Bloomington Normal has a lot going for it in the competition for a stable and perhaps growing economy. That's according to the head of the Association of Chambers of Commerce Executives. Mick Fleming spoke during a B-N Advantage event at the Rivian Automotive Plant.
He said the twin cities has 40% higher college attainment than the nation as a whole, lots of room for infill, good health institutions and is starting to grapple with the reality that the majority of the population will soon be minorities.
"Do you know that 40 percent of the business institution in this town are owned by women or minorities?" asked Fleming. "That's not the case elsewhere in the country."
Fleming said the twin cities still has to deal with the problem that Chambers of Commerce and other civic institutions are pretty stubbornly white. And he said technology is changing who joins the Chamber of Commerce or doesn't join, where people donate to charity, and, of course, politics. He said the problem isn't political polarization, but fragmentation.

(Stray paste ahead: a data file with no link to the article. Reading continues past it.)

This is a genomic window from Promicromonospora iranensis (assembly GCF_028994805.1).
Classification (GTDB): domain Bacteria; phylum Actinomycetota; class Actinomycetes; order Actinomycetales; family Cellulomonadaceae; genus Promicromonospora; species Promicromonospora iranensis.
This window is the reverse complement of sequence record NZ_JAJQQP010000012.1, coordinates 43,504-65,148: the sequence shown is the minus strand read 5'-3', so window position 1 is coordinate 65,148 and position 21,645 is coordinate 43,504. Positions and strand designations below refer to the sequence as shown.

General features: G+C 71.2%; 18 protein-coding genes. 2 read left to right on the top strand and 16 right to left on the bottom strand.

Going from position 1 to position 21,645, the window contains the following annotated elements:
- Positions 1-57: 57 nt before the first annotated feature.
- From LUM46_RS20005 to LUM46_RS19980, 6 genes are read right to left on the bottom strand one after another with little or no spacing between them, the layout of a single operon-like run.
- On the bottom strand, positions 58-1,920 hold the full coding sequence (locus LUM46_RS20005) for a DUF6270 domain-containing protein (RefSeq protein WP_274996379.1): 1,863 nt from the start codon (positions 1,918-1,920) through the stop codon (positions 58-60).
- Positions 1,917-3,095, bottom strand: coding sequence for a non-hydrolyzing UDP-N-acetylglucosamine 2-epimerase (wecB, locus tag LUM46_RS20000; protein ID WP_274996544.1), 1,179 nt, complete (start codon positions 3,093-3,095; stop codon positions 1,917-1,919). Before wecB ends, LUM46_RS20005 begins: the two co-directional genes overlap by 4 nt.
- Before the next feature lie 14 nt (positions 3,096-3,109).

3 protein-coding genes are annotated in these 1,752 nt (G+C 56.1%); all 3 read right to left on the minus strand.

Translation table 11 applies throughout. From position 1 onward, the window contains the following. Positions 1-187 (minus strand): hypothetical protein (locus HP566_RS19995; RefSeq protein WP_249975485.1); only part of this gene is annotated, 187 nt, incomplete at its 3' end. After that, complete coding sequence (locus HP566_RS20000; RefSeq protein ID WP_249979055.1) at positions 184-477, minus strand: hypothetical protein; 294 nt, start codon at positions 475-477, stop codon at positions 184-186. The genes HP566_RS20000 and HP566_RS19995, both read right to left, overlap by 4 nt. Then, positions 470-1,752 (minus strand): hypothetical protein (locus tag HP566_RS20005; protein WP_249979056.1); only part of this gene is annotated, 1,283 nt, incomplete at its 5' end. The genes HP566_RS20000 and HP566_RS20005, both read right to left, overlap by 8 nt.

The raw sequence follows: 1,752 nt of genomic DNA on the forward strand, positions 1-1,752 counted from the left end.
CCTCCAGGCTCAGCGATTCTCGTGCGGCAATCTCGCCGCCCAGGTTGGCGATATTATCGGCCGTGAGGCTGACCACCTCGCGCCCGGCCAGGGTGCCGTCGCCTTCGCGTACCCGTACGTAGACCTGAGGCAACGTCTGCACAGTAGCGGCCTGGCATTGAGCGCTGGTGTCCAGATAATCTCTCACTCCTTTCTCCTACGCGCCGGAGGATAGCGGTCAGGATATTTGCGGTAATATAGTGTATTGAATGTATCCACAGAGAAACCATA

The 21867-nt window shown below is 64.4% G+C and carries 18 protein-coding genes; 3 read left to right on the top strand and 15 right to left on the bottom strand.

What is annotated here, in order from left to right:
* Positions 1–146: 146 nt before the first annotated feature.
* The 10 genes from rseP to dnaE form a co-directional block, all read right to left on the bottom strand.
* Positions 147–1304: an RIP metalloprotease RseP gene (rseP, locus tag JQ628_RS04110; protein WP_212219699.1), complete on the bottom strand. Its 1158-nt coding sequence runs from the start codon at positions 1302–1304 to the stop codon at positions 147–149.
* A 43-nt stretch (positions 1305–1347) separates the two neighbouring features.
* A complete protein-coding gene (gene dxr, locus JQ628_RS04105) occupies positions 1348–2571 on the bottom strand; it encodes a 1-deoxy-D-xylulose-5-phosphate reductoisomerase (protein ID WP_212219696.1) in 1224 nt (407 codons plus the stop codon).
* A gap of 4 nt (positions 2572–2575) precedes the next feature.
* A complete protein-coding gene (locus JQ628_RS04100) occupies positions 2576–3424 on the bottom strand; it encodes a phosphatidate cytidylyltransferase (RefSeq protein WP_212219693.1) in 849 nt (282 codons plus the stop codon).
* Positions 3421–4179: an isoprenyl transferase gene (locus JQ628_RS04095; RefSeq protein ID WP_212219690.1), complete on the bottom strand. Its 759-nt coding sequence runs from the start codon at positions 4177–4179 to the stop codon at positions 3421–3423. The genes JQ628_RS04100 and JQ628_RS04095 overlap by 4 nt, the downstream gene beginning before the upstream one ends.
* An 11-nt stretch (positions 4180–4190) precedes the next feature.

"It's not even necessarily tied to parties. When people arrived in Iowa before the last round of caucuses there before the last Presidential race, the Republicans all gathered and talked things over and they decided there were five Tea Parties," said Fleming. "If you go to the green party it's all splintered into little parts."
He predicted the fragmentation will get worse over the next decade. A challenge for local governments, according to Fleming, is not to find a sane political center but to find a sane center on specific issues. Fleming says that is time consuming and difficult work.
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